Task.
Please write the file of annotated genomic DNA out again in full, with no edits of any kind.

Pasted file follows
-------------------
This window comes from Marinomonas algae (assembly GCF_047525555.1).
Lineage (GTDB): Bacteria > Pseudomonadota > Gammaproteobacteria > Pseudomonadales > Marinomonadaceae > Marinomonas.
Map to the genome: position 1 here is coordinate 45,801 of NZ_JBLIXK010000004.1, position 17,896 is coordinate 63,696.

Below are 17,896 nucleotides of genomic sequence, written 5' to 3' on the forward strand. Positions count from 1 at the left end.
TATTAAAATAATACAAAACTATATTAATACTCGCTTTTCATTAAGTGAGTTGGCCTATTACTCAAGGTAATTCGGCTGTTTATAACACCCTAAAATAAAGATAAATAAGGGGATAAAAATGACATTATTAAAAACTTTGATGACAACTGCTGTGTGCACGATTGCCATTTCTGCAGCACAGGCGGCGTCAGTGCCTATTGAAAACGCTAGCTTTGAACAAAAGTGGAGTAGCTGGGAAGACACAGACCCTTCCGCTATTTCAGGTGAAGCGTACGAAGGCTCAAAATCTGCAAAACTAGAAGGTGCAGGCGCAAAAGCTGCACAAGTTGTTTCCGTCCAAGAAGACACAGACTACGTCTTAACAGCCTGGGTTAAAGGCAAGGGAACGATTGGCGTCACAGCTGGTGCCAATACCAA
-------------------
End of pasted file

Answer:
This window comes from Marinomonas algae (assembly GCF_047525555.1).
Lineage (GTDB): Bacteria > Pseudomonadota > Gammaproteobacteria > Pseudomonadales > Marinomonadaceae > Marinomonas.
Map to the genome: position 1 here is coordinate 45,801 of NZ_JBLIXK010000004.1, position 17,896 is coordinate 63,696.

Below are 17,896 nucleotides of genomic sequence, written 5' to 3' on the forward strand. Positions count from 1 at the left end.
TATTAAAATAATACAAAACTATATTAATACTCGCTTTTCATTAAGTGAGTTGGCCTATTACTCAAGGTAATTCGGCTGTTTATAACACCCTAAAATAAAGATAAATAAGGGGATAAAAATGACATTATTAAAAACTTTGATGACAACTGCTGTGTGCACGATTGCCATTTCTGCAGCACAGGCGGCGTCAGTGCCTATTGAAAACGCTAGCTTTGAACAAAAGTGGAGTAGCTGGGAAGACACAGACCCTTCCGCTATTTCAGGTGAAGCGTACGAAGGCTCAAAATCTGCAAAACTAGAAGGTGCAGGCGCAAAAGCTGCACAAGTTGTTTCCGTCCAAGAAGACACAGACTACGTCTTAACAGCCTGGGTTAAAGGCAAGGGAACGATTGGCGTCACAGCTGGTGCCAATACCAA